When a professor asked third-year Argosy University/Atlanta clinical psychology student Marshall Bruner late last summer if he would teach a course on counseling theories for the fall 2005 semester, he gladly accepted the offer, always having dreamed of one day teaching a master's-level course.
Then, he panicked.
"It was only after I said I would do it and hung up the phone that I actually thought about what I was getting into," Bruner says. Indeed, he had only three weeks to prepare lectures, was beginning his therapy practicum that semester while taking two courses, and had a three-month-old daughter at home.
Many students experience such nervous feelings when they teach a class for the first time. That's why psychology organizations are offering students a prep in teaching before they get to the lectern and providing resources for beginning teachers (see "Students teaching"). Such preparation can help new teachers navigate grading (see "What's in a grade?"), use media (see "Lights, camera, action") and group work (see "Tapping teamwork") effectively in their classrooms and spur lively classroom discussions ("Conversation starters").
In Bruner's case, he received help from his professor, getting PowerPoint presentations and exam questions from past sections of the class to draw from.
One of his biggest challenges: Learning how to present the content to get it across effectively and keep students interested. To do that, he used videos of practitioners of the various counseling theories he covered and clips from popular movies. He also split students into groups to present material from their favorite theories. And sometimes he'd take a few pieces of candy with him to class to provide some extra reinforcement to students who contributed to class discussions.
Teachers need to take steps to engage students because it helps students become active participants in their own learning, says William Buskist, PhD, the Distinguished Professor in the Teaching of Psychology at Auburn University.
"Engaged students are interested in learning the material and expressing what they have learned-and even more importantly, what they don't yet understand-to the teacher and their fellow students," Buskist says. "The teacher's knowledge is a necessary part of the backdrop in this process, but it is not sufficient. The teacher must connect with students at their level, teach passionately and establish rapport with their students."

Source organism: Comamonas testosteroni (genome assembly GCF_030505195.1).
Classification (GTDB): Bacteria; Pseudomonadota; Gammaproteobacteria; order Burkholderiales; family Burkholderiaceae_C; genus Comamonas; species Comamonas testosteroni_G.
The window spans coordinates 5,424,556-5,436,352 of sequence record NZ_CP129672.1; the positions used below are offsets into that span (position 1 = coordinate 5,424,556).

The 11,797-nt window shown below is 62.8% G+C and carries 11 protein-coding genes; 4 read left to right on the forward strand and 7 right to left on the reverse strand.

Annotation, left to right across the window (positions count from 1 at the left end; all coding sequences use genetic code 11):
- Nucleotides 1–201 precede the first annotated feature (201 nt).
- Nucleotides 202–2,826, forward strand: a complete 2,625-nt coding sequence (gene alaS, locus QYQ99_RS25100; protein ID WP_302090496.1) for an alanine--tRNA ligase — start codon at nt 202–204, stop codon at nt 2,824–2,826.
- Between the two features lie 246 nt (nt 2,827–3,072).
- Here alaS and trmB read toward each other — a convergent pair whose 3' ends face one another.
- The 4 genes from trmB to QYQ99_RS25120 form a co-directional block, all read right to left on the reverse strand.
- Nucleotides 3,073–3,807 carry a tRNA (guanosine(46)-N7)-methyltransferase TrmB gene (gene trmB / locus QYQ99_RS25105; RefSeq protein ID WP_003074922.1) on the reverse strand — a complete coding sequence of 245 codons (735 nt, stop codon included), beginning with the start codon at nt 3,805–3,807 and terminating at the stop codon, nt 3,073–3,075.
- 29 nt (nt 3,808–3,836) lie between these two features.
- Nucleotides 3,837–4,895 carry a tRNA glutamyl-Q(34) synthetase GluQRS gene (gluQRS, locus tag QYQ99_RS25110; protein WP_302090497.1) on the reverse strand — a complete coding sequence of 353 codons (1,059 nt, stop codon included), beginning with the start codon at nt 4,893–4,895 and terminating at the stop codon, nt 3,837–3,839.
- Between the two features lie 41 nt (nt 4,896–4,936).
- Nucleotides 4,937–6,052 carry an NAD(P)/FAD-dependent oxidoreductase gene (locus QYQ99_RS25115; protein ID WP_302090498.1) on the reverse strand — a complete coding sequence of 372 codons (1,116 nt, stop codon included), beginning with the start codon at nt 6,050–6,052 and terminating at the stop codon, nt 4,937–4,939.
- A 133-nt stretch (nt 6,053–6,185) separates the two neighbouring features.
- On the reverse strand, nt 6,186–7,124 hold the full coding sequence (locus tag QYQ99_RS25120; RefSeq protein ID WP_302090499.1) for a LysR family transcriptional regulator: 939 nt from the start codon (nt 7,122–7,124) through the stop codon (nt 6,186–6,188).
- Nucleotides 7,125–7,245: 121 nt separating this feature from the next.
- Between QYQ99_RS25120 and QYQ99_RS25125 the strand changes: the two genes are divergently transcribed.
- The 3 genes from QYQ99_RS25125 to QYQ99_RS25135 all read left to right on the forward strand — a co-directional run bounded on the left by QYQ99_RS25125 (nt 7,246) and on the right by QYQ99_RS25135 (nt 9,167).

Cynthia Gray, a visiting assistant psychology professor at Beloit College in Beloit, Wis., advises novice teachers to be willing to try new techniques.
"Ask for and use student feedback on how well activities worked to make changes for the next time, ” she advises. And realize, Buskist adds, that even the best teachers make mistakes.
"One key to becoming a teacher-and a good one at that-is to accept this fact and use it to your advantage in terms of identifying weak spots in your teaching and then finding ways to put them right," he says.
Additional tips he and other teaching experts offer:
Come to class prepared and organized. That includes setting manageable goals, advises Margaret Matlin, PhD, a Distinguished Teaching Professor at The State University of New York at Geneseo.
"Beginning professors-including me-often believe that they must 'cover' every relevant topic," she explains. To combat this tendency, she presents the class an outline of a topic-such as "long-term memory in cognitive psychology"-and three to five subtopics. She indicates which of the subtopics she'll discuss and which topics students should learn on their own, such as from their textbooks or other resources she provides.
Engage students by using examples they can relate to. For example, after Matlin defines a concept, theory or methodological issue, she provides an anecdote based on her own experience or asks students to write their own example and then calls on several students to share their stories.
"This way everyone thinks about the concept-not just the eager contributors," she says. "It also lets me know whether students have grasped the concept, and it helps me gather additional examples."
Establish a rapport with students. Psychologist Jane Halonen, PhD, dean of the College of Arts and Sciences at the University of West Florida, does this by collecting data on the students' backgrounds and interests on the first day of class. The information helps her learn students' names more quickly and assists her in coming up with topics or project ideas.
In the end, success often hinges on making it a point to enjoy teaching, Buskist adds.
"If teaching is fun, you are more likely to take steps to become a better teacher," he says. "You will look forward to teaching, to being in the classroom and to finding new and better ways to get your points across."
Melissa Dittmann Tracey is a writer in Chicago.